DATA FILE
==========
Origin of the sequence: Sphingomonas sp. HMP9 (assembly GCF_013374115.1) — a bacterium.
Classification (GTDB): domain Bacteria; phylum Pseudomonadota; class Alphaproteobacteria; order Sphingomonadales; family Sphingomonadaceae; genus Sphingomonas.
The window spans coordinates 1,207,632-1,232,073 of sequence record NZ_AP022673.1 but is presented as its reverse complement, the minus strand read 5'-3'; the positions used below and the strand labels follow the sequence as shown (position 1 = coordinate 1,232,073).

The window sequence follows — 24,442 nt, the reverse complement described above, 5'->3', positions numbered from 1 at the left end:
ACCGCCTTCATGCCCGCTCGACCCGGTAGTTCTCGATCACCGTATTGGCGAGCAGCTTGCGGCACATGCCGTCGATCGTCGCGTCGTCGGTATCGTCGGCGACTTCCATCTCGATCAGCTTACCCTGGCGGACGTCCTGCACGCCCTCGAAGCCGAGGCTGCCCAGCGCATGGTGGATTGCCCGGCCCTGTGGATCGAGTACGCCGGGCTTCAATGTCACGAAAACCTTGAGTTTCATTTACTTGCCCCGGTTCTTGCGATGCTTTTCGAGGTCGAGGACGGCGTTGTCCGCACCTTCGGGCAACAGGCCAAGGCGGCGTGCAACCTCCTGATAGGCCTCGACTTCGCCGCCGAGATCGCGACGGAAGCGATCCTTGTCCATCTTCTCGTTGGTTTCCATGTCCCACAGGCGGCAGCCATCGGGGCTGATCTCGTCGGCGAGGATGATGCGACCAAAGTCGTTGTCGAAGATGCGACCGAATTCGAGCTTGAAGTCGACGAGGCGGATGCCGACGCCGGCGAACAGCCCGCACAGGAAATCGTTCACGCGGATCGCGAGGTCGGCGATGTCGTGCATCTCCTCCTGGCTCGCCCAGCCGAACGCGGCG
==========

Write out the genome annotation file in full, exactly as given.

Origin of the sequence: Sphingomonas sp. HMP9 (assembly GCF_013374115.1) — a bacterium.
Classification (GTDB): domain Bacteria; phylum Pseudomonadota; class Alphaproteobacteria; order Sphingomonadales; family Sphingomonadaceae; genus Sphingomonas.
The window spans coordinates 1,207,632-1,232,073 of sequence record NZ_AP022673.1 but is presented as its reverse complement, the minus strand read 5'-3'; the positions used below and the strand labels follow the sequence as shown (position 1 = coordinate 1,232,073).

The window sequence follows — 24,442 nt, the reverse complement described above, 5'->3', positions numbered from 1 at the left end:
ACCGCCTTCATGCCCGCTCGACCCGGTAGTTCTCGATCACCGTATTGGCGAGCAGCTTGCGGCACATGCCGTCGATCGTCGCGTCGTCGGTATCGTCGGCGACTTCCATCTCGATCAGCTTACCCTGGCGGACGTCCTGCACGCCCTCGAAGCCGAGGCTGCCCAGCGCATGGTGGATTGCCCGGCCCTGTGGATCGAGTACGCCGGGCTTCAATGTCACGAAAACCTTGAGTTTCATTTACTTGCCCCGGTTCTTGCGATGCTTTTCGAGGTCGAGGACGGCGTTGTCCGCACCTTCGGGCAACAGGCCAAGGCGGCGTGCAACCTCCTGATAGGCCTCGACTTCGCCGCCGAGATCGCGACGGAAGCGATCCTTGTCCATCTTCTCGTTGGTTTCCATGTCCCACAGGCGGCAGCCATCGGGGCTGATCTCGTCGGCGAGGATGATGCGACCAAAGTCGTTGTCGAAGATGCGACCGAATTCGAGCTTGAAGTCGACGAGGCGGATGCCGACGCCGGCGAACAGCCCGCACAGGAAATCGTTCACGCGGATCGCGAGGTCGGCGATGTCGTGCATCTCCTCCTGGCTCGCCCAGCCGAACGCGGCG